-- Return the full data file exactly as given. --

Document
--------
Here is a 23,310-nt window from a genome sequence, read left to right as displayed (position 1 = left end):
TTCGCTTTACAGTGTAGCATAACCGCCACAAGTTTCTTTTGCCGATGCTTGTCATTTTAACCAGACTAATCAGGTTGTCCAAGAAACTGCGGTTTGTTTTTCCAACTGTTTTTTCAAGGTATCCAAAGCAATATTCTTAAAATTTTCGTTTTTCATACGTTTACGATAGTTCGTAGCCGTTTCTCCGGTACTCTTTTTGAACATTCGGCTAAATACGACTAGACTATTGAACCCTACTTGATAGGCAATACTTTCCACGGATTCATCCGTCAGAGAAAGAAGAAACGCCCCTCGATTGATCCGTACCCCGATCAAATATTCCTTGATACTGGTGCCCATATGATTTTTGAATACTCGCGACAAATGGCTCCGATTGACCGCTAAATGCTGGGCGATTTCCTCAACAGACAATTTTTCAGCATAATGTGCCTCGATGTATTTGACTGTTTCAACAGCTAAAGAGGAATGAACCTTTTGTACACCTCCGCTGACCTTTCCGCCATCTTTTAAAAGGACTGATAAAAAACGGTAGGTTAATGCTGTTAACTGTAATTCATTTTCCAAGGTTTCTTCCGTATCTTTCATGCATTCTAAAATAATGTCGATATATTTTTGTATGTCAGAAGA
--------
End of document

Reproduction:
Here is a 23,310-nt window from a genome sequence, read left to right as displayed (position 1 = left end):
TTCGCTTTACAGTGTAGCATAACCGCCACAAGTTTCTTTTGCCGATGCTTGTCATTTTAACCAGACTAATCAGGTTGTCCAAGAAACTGCGGTTTGTTTTTCCAACTGTTTTTTCAAGGTATCCAAAGCAATATTCTTAAAATTTTCGTTTTTCATACGTTTACGATAGTTCGTAGCCGTTTCTCCGGTACTCTTTTTGAACATTCGGCTAAATACGACTAGACTATTGAACCCTACTTGATAGGCAATACTTTCCACGGATTCATCCGTCAGAGAAAGAAGAAACGCCCCTCGATTGATCCGTACCCCGATCAAATATTCCTTGATACTGGTGCCCATATGATTTTTGAATACTCGCGACAAATGGCTCCGATTGACCGCTAAATGCTGGGCGATTTCCTCAACAGACAATTTTTCAGCATAATGTGCCTCGATGTATTTGACTGTTTCAACAGCTAAAGAGGAATGAACCTTTTGTACACCTCCGCTGACCTTTCCGCCATCTTTTAAAAGGACTGATAAAAAACGGTAGGTTAATGCTGTTAACTGTAATTCATTTTCCAAGGTTTCTTCCGTATCTTTCATGCATTCTAAAATAATGTCGATATATTTTTGTATGTCAGAAGA